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Delhi Wine Club

Posted: Wednesday, 11 August 2010 10:46

Secrets of Queen’s Wine Cellar

Although India learnt the power of Right to Information (RTI) perhaps from the British Freedom of Information, the British bureaucrats also seem to have found ways of circumventing the requests with the Government Hospitality refusing to share vintages of wines for commercial reasons.

Government Hospitality, a body of the Foreign Office (like our Ministry of External Affairs) which manages the cellar, has published a partial list of wines in response to Freedom of Information requests but has refused to reveal vintages for commercial reasons.

Former Cabinet Office minister and now the Labour MP, Tom Watson has called upon the British PM, David Cameron to ask him to ensure that the contents of the Government wine cellar are made public by over-ruling the decision of the Foreign Office not to publish full details of wines and their vintages being stored in the cellar.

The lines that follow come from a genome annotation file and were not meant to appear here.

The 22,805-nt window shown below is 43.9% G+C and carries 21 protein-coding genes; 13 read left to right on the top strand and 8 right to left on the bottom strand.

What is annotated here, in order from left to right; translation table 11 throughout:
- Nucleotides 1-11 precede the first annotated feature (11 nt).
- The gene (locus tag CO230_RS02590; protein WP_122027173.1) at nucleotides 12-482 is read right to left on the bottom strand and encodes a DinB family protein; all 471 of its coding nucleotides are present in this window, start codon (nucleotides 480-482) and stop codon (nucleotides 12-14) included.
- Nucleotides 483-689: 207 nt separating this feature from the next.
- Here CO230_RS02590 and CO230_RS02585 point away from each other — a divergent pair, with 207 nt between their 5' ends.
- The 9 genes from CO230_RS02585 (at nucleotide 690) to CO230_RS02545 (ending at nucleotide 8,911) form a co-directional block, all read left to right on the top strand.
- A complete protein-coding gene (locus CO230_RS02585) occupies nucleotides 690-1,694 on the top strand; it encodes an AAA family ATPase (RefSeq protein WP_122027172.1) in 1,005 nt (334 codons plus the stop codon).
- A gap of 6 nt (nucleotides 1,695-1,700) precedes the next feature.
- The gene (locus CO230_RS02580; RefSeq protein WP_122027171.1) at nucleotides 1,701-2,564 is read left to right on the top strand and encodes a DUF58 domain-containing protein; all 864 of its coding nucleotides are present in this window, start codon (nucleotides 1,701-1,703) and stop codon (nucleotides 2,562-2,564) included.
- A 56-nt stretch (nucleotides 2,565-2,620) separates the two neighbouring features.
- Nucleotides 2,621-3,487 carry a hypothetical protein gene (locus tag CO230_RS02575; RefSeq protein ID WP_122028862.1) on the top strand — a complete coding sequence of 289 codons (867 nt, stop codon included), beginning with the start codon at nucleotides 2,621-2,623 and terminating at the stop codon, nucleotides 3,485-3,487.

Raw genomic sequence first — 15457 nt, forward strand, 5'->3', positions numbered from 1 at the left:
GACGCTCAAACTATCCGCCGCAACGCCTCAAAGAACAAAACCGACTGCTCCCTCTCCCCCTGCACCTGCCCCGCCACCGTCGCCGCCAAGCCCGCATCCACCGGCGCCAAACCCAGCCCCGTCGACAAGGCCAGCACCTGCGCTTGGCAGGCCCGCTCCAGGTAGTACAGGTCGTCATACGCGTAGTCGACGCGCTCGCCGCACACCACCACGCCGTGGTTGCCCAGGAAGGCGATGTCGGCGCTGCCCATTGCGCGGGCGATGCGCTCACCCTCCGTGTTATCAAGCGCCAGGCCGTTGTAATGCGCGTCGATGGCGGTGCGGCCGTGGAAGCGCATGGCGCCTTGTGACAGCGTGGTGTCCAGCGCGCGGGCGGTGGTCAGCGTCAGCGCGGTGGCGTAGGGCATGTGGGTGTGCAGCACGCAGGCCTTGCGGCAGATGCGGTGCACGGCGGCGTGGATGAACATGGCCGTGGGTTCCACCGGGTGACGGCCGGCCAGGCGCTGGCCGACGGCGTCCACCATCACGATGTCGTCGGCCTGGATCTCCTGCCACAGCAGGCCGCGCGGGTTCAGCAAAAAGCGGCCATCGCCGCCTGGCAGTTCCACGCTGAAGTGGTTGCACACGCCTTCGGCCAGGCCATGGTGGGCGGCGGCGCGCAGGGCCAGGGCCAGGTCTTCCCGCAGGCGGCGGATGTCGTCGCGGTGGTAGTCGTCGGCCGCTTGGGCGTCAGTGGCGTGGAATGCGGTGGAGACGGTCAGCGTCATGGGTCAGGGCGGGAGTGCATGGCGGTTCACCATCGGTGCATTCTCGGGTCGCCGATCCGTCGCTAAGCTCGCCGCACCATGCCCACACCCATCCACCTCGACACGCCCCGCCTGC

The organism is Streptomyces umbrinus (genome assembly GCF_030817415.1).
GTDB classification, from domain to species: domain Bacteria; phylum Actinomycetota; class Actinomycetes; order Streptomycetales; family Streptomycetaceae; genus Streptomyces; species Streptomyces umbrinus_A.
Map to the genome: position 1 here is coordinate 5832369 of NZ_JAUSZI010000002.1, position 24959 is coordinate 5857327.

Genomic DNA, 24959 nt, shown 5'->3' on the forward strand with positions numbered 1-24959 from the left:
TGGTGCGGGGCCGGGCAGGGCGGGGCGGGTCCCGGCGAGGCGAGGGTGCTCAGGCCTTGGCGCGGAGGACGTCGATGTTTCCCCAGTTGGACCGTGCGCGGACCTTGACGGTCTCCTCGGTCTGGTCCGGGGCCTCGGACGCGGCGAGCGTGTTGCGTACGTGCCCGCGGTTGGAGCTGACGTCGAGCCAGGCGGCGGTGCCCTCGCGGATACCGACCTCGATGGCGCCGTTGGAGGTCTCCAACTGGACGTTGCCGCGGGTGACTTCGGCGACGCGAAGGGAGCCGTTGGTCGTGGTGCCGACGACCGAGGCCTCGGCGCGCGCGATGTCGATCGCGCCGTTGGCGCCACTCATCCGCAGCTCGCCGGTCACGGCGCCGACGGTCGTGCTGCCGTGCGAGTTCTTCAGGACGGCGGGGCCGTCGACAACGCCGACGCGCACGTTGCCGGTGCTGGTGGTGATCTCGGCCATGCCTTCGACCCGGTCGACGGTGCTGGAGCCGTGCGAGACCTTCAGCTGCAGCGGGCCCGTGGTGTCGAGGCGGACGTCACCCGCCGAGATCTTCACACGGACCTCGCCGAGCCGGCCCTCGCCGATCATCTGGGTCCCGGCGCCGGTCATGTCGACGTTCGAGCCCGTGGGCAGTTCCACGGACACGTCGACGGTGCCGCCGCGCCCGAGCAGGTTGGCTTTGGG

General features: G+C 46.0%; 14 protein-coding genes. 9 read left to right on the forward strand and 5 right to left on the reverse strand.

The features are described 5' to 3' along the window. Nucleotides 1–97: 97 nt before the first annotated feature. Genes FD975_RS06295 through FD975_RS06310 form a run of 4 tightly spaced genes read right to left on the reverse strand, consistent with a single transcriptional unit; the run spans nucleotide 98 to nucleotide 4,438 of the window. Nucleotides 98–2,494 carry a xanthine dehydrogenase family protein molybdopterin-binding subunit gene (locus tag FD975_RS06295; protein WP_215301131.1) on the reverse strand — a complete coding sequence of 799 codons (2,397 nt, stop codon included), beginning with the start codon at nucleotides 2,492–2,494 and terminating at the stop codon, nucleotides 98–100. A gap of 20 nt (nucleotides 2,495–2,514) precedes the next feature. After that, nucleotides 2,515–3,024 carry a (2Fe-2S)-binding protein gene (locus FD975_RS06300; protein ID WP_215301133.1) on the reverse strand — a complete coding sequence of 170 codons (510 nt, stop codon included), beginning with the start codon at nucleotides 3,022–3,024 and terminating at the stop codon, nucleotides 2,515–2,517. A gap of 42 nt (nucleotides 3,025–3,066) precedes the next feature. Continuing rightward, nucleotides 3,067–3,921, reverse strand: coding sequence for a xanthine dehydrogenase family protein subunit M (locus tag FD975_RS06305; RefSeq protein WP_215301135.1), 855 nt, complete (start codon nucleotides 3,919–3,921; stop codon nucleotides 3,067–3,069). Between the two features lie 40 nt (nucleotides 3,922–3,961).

This is part of a long-running campaign by the Labour MP to uncover a complete database of the Government's £864,000 wine stock, since June this year when it was discovered that £18,000 had been spent topping up the queen’s wine cellar after the General Elections. Watson has called for the entire collection to be sold off to raise money.

It has argued that publishing a full stock list would prevent the Government being able to buy wine at a discount from suppliers and could cause "undue influence" in the wine market. The Foreign Office had also refused to conduct an appeal against its decision not to publish the full contents within the recommended 20 days.

High-profile wines from the First Growths of Bordeaux like of Chateaux Latour, Lafite, Margaux and Mouton Rothschild are among the wines in the cellar used for entertaining VIP guests at departmental banquets.

As a contrast, wines or any other alcohol beverages are not allowed to be served in any government function. DelWine has sent a plea to the President of India to allow storing and serving Indian wines at the state banquets, without any effect.  


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